St. John’s College seeks to be a welcoming place for students from diverse backgrounds. Because of the common curriculum, the small size, and the commitment to learning on the part of everyone on the campuses, students find that they become a part of the greater college community quickly and thoroughly.
The aim of the education offered by St. John's College is the liberation of the human intellect. This is an education for all, regardless of a person's race, ethnicity, sex, religious beliefs, country of origin, economic background, age, disability or sexual orientation. By reading great books and struggling together with the fundamental questions that they raise, students and their teachers learn from their differences and discover more deeply their shared humanity. In this and other ways, a diversity of background and experience enriches our community of learning . Because it offers an education for all, St. John's College has sought and continues to seek to make its program of study known and available to people of diverse backgrounds.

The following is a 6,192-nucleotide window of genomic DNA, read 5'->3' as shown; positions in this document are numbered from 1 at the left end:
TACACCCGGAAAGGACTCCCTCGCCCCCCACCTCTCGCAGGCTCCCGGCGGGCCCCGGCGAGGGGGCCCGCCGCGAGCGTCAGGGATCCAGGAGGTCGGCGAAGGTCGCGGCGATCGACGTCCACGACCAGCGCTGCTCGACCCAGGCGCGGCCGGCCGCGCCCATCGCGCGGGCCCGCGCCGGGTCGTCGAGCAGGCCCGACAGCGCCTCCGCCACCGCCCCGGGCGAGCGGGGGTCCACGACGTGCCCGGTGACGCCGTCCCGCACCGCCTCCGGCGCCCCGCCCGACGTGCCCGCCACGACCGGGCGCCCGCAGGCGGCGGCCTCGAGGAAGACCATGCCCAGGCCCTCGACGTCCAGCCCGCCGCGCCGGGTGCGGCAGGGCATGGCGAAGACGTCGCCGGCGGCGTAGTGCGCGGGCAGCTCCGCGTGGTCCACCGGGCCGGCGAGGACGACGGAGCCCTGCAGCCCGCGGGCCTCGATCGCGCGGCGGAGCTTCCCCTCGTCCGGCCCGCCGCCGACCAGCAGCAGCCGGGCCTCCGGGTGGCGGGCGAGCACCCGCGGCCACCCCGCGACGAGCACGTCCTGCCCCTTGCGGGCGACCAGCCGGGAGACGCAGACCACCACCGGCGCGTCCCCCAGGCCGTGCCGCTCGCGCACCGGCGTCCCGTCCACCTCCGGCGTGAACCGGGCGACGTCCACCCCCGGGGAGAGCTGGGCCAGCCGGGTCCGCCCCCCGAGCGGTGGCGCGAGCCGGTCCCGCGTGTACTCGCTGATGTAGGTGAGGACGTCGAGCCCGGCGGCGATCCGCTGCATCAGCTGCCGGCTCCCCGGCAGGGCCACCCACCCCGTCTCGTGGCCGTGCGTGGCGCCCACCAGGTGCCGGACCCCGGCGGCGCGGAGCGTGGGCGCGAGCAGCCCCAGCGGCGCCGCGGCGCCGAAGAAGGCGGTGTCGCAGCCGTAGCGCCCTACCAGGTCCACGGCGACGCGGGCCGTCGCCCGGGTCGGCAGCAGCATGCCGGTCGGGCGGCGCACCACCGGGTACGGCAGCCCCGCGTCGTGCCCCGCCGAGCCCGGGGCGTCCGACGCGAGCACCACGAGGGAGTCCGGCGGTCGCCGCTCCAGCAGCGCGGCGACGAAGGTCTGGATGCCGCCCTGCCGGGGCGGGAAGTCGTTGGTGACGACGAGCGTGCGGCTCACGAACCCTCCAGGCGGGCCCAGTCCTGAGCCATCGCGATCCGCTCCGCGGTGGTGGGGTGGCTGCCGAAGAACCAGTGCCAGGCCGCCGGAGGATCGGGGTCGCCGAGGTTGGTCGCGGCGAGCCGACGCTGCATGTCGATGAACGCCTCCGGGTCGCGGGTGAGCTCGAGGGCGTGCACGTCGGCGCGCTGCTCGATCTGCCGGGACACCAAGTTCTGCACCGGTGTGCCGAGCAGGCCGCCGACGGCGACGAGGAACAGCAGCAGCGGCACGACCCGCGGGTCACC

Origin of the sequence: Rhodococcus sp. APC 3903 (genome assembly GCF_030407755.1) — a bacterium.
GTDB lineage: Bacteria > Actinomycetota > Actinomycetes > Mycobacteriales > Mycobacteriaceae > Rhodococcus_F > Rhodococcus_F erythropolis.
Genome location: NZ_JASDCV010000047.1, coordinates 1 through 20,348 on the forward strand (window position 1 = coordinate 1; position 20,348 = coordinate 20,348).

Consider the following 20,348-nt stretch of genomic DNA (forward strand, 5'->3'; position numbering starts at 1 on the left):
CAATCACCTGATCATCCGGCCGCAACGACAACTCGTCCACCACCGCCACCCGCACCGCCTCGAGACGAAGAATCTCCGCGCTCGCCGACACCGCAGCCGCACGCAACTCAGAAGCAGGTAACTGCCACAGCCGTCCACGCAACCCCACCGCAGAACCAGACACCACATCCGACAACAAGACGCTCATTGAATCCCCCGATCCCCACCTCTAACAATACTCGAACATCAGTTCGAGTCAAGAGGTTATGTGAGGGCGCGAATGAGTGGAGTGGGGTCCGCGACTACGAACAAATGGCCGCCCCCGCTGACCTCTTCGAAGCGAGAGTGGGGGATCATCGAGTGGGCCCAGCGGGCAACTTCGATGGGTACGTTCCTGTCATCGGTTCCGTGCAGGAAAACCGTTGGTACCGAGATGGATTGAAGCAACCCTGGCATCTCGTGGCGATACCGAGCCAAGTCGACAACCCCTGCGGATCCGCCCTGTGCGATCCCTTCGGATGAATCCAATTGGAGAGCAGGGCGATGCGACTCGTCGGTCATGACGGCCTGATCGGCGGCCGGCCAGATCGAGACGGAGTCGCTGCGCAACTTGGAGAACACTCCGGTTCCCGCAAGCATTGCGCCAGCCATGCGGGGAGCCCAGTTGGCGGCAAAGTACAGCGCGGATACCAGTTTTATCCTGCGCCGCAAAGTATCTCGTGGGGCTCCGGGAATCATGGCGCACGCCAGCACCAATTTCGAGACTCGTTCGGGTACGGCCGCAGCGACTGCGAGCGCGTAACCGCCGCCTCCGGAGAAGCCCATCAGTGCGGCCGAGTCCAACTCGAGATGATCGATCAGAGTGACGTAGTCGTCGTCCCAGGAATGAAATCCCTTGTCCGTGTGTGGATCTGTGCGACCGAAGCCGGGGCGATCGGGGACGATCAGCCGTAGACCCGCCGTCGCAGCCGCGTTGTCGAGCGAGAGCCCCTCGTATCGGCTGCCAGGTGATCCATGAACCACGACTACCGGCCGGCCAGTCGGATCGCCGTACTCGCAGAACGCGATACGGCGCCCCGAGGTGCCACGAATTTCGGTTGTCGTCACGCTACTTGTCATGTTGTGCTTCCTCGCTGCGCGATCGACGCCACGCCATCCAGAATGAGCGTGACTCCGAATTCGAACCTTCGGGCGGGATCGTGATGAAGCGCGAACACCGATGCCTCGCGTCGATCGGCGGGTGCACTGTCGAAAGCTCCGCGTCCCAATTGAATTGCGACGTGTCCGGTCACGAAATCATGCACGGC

0.2% American Indian
1.8% African American
2.0% Asian American
72.1% White (Not Hispanic)
Economic diversity – 68% on need based financial aid, 30% receive Pell grants
Fact: St. John’s in Annapolis was the first college south of the Mason Dixon line to voluntarily desegregate. The first African American student, Martin Dyer, was admitted in 1948. Mr. Dyer went on to earn a law degree from the University of Maryland and to focus on fair housing issues. He also served on the college’s Board of Visitors and Governors.
"The highest possible stage in moral culture is when we recognize that we ought to control our thoughts."